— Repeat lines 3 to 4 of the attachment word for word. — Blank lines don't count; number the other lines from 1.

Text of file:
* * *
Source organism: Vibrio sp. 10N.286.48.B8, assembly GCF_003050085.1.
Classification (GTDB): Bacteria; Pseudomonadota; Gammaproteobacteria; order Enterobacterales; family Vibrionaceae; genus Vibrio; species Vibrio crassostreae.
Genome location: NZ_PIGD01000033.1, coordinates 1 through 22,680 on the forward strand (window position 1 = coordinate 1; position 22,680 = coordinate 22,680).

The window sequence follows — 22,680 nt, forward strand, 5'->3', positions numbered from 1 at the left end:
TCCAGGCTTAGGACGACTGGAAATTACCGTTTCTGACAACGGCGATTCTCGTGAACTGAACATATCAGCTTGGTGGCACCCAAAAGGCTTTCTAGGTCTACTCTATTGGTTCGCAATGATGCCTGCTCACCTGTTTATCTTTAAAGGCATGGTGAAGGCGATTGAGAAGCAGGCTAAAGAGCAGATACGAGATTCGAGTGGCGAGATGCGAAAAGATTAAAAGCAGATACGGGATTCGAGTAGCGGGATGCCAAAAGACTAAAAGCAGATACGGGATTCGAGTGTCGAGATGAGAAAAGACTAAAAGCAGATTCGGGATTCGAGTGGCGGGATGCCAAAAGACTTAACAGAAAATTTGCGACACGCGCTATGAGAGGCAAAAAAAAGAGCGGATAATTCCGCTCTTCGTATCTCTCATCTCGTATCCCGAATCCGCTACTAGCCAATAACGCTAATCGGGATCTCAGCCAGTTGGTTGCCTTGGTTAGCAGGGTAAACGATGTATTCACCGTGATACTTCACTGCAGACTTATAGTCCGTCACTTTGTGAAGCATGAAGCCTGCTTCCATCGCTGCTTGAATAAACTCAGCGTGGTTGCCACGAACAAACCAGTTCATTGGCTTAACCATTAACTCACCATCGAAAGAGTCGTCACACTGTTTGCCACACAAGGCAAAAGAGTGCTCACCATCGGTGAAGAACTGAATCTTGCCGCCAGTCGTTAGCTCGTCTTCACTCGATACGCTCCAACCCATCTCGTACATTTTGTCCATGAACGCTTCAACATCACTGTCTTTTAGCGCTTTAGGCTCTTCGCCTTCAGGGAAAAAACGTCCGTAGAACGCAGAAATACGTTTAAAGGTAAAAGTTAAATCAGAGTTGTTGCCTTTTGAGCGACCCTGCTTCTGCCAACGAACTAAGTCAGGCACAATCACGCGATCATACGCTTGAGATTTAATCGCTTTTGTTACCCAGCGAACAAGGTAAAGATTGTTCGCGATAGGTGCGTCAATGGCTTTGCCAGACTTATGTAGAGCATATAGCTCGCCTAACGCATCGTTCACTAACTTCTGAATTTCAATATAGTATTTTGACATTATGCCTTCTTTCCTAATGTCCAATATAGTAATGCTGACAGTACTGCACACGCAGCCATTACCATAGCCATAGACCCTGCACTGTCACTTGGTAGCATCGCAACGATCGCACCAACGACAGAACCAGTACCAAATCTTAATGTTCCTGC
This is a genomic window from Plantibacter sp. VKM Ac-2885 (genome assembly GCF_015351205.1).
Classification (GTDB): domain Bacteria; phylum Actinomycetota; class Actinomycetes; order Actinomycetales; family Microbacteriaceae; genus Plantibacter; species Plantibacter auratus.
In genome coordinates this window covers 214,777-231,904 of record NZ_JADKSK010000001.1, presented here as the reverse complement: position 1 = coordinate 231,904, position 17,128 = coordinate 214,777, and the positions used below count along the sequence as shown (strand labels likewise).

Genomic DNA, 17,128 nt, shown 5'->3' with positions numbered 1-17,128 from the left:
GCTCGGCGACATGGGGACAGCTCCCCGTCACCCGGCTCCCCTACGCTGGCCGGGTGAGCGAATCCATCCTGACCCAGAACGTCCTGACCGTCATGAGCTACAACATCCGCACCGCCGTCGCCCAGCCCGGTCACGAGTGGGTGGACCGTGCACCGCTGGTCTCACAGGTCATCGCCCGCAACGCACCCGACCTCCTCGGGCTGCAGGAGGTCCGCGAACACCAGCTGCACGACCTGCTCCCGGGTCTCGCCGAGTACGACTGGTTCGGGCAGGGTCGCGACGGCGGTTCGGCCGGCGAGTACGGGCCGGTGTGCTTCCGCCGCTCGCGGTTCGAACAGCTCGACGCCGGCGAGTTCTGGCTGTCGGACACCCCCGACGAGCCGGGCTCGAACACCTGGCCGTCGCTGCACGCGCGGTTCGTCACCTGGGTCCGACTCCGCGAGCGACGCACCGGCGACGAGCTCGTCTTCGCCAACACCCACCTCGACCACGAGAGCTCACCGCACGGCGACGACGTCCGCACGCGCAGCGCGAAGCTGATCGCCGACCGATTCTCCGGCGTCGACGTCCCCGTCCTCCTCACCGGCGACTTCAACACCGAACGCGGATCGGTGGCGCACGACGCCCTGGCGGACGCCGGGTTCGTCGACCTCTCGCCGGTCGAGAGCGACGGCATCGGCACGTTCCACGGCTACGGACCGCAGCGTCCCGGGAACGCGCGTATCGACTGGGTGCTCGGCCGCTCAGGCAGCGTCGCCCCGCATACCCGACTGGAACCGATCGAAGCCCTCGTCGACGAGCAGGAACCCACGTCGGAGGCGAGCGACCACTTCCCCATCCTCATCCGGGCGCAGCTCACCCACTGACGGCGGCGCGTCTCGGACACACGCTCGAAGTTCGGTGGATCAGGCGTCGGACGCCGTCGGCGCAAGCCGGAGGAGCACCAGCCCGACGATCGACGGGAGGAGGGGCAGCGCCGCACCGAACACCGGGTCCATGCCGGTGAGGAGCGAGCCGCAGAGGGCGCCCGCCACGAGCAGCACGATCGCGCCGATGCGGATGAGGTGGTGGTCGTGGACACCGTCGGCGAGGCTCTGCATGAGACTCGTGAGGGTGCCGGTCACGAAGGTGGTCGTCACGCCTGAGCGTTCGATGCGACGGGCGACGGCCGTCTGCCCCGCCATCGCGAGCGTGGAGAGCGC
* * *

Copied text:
Genome location: NZ_PIGD01000033.1, coordinates 1 through 22,680 on the forward strand (window position 1 = coordinate 1; position 22,680 = coordinate 22,680).

The window sequence follows — 22,680 nt, forward strand, 5'->3', positions numbered from 1 at the left end: